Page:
Sunday, May 20, 2012

Liberalism, Divorce, Motherhood, and More: This Week in the Book Pages

This week in the New York Times: Jeff Shesol reviews, here, The Cause: The Fight for American Liberalism From Franklin Roosevelt to Barack Obama (Viking), by journalist Eric Alterman and historian Kevin Mattson. Shesol notes that the book is "less . . . about liberalism than it is . . . about liberals — stretch limousines full of them, fleet after fleet." "The net effect," Shesol continues, "is that of a Pointillist painting, though when you step back from the canvas and squint a little, the dots fail to cohere into a discernible image.

The Guardian has a review of Mrs Robinson's Disgrace: The Private Diary of a Victorian Lady (Bloomsbury), by Kate Summerscale. It is part cultural history, part painstaking reconstruction of the precedent-setting UK divorce case Robinson v. Robinson & Lane (1858). Another review, from BookForum, is here.

"Day to day, memory is what we choose to forget." So begins Timothy Snyder's Wall Street Journal review of The Jews in Poland and Russia, volume 1: 1350-1881 (Littman Library), by Antony Polonsky. It is the first in an "exemplary and formidable three-volume work of historical synthesis."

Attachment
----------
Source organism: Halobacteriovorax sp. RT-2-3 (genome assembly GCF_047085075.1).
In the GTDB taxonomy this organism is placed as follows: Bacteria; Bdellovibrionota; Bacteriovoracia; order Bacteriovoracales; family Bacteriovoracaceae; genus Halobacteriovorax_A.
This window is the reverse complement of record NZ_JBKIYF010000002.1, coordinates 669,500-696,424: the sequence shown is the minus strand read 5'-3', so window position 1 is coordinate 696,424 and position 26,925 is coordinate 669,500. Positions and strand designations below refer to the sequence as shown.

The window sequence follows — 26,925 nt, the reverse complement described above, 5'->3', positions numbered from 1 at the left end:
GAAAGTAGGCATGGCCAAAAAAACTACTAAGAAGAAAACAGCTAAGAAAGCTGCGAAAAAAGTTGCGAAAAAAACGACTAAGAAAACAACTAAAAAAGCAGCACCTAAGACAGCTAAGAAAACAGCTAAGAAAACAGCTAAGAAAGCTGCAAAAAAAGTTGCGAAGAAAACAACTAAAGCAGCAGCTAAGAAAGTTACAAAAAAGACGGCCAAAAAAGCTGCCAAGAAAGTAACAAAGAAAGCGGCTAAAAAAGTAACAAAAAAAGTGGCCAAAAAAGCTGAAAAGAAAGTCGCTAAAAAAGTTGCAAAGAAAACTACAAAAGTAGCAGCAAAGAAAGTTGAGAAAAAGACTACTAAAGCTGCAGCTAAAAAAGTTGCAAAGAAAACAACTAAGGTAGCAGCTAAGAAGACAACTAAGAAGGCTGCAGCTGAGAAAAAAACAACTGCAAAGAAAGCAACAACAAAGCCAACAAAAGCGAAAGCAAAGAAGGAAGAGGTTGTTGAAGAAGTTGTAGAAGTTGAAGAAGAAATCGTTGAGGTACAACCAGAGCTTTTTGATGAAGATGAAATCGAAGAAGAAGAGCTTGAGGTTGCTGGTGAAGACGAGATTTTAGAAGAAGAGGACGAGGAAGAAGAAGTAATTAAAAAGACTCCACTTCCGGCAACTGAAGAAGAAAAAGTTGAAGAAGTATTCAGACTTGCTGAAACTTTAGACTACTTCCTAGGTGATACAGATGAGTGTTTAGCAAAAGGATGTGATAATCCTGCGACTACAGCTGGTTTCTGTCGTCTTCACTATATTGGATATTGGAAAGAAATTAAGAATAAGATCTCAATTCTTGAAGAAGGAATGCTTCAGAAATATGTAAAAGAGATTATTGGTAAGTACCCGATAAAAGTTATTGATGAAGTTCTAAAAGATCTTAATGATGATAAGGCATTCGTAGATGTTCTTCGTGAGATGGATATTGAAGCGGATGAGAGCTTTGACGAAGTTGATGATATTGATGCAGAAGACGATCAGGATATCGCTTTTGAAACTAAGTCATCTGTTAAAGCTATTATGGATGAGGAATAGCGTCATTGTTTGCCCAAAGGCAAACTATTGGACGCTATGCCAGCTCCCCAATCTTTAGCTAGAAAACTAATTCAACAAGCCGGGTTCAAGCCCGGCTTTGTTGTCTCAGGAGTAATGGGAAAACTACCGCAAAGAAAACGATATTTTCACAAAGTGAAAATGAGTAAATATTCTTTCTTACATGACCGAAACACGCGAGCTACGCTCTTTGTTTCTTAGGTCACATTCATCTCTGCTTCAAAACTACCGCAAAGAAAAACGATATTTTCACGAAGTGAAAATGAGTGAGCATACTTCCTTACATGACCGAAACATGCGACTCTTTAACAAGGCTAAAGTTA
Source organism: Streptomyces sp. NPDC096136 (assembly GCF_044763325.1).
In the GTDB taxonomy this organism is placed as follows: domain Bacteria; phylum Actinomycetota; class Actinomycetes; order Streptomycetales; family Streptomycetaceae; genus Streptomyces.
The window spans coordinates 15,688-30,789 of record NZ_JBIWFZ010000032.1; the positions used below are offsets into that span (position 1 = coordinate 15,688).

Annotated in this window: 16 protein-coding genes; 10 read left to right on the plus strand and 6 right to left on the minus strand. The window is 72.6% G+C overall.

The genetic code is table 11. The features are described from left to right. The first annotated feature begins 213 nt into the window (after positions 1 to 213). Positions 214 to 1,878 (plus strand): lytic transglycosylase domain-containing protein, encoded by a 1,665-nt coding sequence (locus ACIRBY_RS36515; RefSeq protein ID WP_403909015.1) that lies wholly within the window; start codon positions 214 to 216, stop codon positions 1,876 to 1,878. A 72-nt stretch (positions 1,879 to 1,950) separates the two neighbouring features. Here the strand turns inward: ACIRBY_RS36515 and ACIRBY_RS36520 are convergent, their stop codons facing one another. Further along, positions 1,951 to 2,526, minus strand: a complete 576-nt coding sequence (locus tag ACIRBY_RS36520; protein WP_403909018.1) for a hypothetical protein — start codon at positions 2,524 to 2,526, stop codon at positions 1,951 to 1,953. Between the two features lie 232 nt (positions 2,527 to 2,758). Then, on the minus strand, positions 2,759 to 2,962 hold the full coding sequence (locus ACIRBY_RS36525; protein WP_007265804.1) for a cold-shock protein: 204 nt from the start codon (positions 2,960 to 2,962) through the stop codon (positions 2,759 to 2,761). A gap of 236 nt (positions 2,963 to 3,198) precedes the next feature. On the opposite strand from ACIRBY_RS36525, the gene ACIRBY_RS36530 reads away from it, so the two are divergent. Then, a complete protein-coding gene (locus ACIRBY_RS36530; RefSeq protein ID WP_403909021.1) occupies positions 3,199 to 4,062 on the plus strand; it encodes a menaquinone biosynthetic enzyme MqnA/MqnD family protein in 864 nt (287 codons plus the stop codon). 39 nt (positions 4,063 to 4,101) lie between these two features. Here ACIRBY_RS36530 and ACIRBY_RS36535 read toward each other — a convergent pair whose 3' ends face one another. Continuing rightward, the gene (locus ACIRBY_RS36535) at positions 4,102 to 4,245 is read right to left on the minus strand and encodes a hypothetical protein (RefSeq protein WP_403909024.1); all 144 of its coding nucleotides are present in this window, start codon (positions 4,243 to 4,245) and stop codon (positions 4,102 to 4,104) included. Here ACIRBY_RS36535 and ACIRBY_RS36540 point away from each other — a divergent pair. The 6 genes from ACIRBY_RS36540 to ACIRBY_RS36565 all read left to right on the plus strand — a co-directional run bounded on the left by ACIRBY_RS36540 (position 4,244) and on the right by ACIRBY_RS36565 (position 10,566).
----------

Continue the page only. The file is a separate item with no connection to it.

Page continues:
In the book pages of the Nation, Jennifer Szalai reviews, here, four books on modern motherhood, including The Conflict: How Modern Motherhood Undermines the Status of Women (Metropolitan Books), by Elisabeth Badinter.

Writing for the New Republic: The Book, Eric Posner covers Better, Stronger, Faster: The Myth of American Decline ... and the Rise of a New Economy (Free Press), by Daniel Gross. Here's a taste:
Daniel Gross celebrates the flexibility and the robustness of the American economy, arguing that it enjoys many hidden strengths, and will expand in the future, but his book . . . is undermined by a crucial ambiguity. Gross sets up as his target the “declinists” who view the economy with despair, but he does not clearly explain who the declinists are or what they believe, and in the end he provides a boosterish, one-sided account of American economic advantages that relies on anecdotes and skimps on analysis. The book is less interesting for its argument than for what it reveals about how Americans might confront the pangs of national decline.
Read on here.

Also in TNR: more high praise, this time from David Garrow, for Dale Carpenter's Flagrant Conduct (mentioned previously on the blog here).

The June 7 issue of the New York Review of Books is out. Check it out here.